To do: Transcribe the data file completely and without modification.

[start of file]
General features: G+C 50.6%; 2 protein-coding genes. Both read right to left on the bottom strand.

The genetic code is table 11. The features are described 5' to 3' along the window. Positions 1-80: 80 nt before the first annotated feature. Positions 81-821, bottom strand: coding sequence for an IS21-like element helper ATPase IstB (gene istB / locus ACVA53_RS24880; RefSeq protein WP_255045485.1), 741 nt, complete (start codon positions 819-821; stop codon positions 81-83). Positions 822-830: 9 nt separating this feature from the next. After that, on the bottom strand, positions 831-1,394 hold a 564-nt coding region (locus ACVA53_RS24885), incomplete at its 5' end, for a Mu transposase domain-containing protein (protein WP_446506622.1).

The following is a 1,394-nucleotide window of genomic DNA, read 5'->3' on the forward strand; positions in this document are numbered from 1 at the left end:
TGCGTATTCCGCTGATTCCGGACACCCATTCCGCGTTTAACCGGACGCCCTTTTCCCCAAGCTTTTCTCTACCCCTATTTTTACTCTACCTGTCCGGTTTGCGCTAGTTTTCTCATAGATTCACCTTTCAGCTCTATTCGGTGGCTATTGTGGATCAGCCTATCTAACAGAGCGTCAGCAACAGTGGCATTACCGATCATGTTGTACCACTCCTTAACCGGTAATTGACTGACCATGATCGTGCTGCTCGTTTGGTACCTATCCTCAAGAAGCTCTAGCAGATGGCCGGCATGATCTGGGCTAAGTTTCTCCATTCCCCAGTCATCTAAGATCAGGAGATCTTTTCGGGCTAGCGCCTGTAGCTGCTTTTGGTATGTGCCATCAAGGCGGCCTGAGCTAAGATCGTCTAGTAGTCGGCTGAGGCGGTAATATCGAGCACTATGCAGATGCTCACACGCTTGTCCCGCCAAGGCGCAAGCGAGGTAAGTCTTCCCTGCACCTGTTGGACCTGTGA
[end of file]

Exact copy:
General features: G+C 50.6%; 2 protein-coding genes. Both read right to left on the bottom strand.

The genetic code is table 11. The features are described 5' to 3' along the window. Positions 1-80: 80 nt before the first annotated feature. Positions 81-821, bottom strand: coding sequence for an IS21-like element helper ATPase IstB (gene istB / locus ACVA53_RS24880; RefSeq protein WP_255045485.1), 741 nt, complete (start codon positions 819-821; stop codon positions 81-83). Positions 822-830: 9 nt separating this feature from the next. After that, on the bottom strand, positions 831-1,394 hold a 564-nt coding region (locus ACVA53_RS24885), incomplete at its 5' end, for a Mu transposase domain-containing protein (protein WP_446506622.1).

The following is a 1,394-nucleotide window of genomic DNA, read 5'->3' on the forward strand; positions in this document are numbered from 1 at the left end:
TGCGTATTCCGCTGATTCCGGACACCCATTCCGCGTTTAACCGGACGCCCTTTTCCCCAAGCTTTTCTCTACCCCTATTTTTACTCTACCTGTCCGGTTTGCGCTAGTTTTCTCATAGATTCACCTTTCAGCTCTATTCGGTGGCTATTGTGGATCAGCCTATCTAACAGAGCGTCAGCAACAGTGGCATTACCGATCATGTTGTACCACTCCTTAACCGGTAATTGACTGACCATGATCGTGCTGCTCGTTTGGTACCTATCCTCAAGAAGCTCTAGCAGATGGCCGGCATGATCTGGGCTAAGTTTCTCCATTCCCCAGTCATCTAAGATCAGGAGATCTTTTCGGGCTAGCGCCTGTAGCTGCTTTTGGTATGTGCCATCAAGGCGGCCTGAGCTAAGATCGTCTAGTAGTCGGCTGAGGCGGTAATATCGAGCACTATGCAGATGCTCACACGCTTGTCCCGCCAAGGCGCAAGCGAGGTAAGTCTTCCCTGCACCTGTTGGACCTGTGA